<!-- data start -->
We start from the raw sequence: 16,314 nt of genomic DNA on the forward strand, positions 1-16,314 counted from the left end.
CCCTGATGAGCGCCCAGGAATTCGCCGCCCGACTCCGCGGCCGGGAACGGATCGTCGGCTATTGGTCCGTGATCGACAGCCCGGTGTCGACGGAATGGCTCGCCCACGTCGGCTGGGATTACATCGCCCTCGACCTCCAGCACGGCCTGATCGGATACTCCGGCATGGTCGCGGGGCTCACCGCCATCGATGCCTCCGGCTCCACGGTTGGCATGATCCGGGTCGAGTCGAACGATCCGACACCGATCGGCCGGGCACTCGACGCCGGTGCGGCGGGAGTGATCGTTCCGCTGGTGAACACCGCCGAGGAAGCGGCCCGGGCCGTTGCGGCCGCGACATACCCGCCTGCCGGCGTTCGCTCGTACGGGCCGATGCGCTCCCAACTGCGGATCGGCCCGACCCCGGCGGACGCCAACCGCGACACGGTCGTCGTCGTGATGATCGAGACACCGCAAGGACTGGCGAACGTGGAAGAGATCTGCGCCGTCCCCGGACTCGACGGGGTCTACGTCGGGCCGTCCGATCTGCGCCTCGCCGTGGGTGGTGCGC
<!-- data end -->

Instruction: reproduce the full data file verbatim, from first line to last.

We start from the raw sequence: 16,314 nt of genomic DNA on the forward strand, positions 1-16,314 counted from the left end.
CCCTGATGAGCGCCCAGGAATTCGCCGCCCGACTCCGCGGCCGGGAACGGATCGTCGGCTATTGGTCCGTGATCGACAGCCCGGTGTCGACGGAATGGCTCGCCCACGTCGGCTGGGATTACATCGCCCTCGACCTCCAGCACGGCCTGATCGGATACTCCGGCATGGTCGCGGGGCTCACCGCCATCGATGCCTCCGGCTCCACGGTTGGCATGATCCGGGTCGAGTCGAACGATCCGACACCGATCGGCCGGGCACTCGACGCCGGTGCGGCGGGAGTGATCGTTCCGCTGGTGAACACCGCCGAGGAAGCGGCCCGGGCCGTTGCGGCCGCGACATACCCGCCTGCCGGCGTTCGCTCGTACGGGCCGATGCGCTCCCAACTGCGGATCGGCCCGACCCCGGCGGACGCCAACCGCGACACGGTCGTCGTCGTGATGATCGAGACACCGCAAGGACTGGCGAACGTGGAAGAGATCTGCGCCGTCCCCGGACTCGACGGGGTCTACGTCGGGCCGTCCGATCTGCGCCTCGCCGTGGGTGGTGCGC